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Evaluation of Twin Screw Extrusion Compounding for Production of Small Particle Composites

Melt blended PE/fly-ash composites showed strong matrix-filler interaction which was manifested as the
composite strength increasing with the volume fraction of fly ash (Figures 68, 69). Such behaviour is
consistent with formation of a percolated network of well bonded filler-matrix interfacial regions which
are stronger than the bulk matrix. Twin screw extrusion (TSE) compounding is arguably a more effective
melt blending method than two roll milling; the residence time in TSE is shorter and unlike the two roll
mill, the melt is not open to the atmosphere. These factors reduce the level of melt oxidation. TSE is also
a continuous process and is therefore used for the commercial production of filled polymers.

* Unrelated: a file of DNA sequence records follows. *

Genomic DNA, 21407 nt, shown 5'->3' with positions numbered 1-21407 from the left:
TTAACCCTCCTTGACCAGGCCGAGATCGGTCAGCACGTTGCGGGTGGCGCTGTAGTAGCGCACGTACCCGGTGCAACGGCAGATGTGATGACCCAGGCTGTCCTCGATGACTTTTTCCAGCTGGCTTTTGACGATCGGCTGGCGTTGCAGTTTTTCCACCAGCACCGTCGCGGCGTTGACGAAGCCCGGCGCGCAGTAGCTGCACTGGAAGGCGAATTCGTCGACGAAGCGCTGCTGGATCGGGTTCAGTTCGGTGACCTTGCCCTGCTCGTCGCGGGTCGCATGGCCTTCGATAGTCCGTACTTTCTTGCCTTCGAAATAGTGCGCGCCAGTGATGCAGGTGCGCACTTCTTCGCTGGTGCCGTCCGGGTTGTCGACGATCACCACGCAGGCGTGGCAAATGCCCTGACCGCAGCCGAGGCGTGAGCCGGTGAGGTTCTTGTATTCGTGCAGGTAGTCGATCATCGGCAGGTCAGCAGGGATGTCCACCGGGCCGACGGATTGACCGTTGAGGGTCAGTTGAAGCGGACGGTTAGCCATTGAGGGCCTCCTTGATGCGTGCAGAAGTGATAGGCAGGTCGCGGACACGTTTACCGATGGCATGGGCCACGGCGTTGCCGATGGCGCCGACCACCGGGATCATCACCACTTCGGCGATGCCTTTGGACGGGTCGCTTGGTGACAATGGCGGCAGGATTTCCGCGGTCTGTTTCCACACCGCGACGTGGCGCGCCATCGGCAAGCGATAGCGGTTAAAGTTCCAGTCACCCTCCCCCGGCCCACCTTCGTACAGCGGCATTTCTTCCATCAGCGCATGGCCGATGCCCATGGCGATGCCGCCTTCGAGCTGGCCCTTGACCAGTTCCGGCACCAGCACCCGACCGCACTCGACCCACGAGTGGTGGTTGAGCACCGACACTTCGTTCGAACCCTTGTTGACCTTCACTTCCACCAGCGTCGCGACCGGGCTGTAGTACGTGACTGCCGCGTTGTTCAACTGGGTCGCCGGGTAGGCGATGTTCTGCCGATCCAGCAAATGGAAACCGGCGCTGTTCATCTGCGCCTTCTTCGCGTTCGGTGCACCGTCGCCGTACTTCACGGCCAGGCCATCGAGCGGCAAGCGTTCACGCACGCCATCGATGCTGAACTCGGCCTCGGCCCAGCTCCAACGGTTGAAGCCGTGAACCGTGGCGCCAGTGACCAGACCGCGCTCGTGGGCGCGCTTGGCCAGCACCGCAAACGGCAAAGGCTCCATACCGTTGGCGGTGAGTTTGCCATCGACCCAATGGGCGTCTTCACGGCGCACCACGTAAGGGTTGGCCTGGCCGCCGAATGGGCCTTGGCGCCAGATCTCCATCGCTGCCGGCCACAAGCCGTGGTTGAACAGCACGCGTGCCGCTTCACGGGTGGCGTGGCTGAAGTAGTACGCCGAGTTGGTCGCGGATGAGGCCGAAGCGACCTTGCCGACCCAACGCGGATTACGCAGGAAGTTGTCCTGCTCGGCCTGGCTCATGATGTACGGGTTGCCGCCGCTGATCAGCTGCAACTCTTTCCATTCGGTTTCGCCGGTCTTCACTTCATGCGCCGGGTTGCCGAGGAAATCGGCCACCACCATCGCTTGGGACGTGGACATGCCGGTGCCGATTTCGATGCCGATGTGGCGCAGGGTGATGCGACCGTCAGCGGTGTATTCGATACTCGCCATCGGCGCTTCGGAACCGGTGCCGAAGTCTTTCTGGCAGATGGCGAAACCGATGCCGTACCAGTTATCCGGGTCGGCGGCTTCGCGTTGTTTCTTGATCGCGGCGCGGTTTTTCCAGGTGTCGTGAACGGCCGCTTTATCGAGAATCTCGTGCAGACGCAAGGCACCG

Consequently, it was decided to TSE melt blend PE/fly-ash composites, Table 13 displays composite
compositions. Garnet and sand particles were considered too large and abrasive and the cenospheres
were considered too large and fragile to run through the extruder; breakage of the cenosphere particles
would risk the benefit of low density being lost. PE/fly-ash composites prepared by TSE and two roll
milling had the same tensile modulus versus fly-ash volume fraction characteristics when experimental
error is considered (Figure 72). The tensile stress at yield or failure (whichever came first) of PE/fly-ash
composites is also approximately identical for composites melt blended by TSE or the two roll mill, only
the TSE produced composite containing 115

55 % vol. fly-ash is stronger (Figure 73). The insignificant differences between melt blending by two roll
mill and TSE show that the level of filler dispersion obtained using the two methods is similar and
probably close to optimum, bearing in mind the spherical shape and large size of the fly-ash particles
relative to other fillers used in thermoplastics (e.g. talc and calcium carbonate). Differences in the extent
of degradation of the matrix in the fly-ash composites are also insignificant despite the two roll mill
blending process being open to atmospheric oxygen.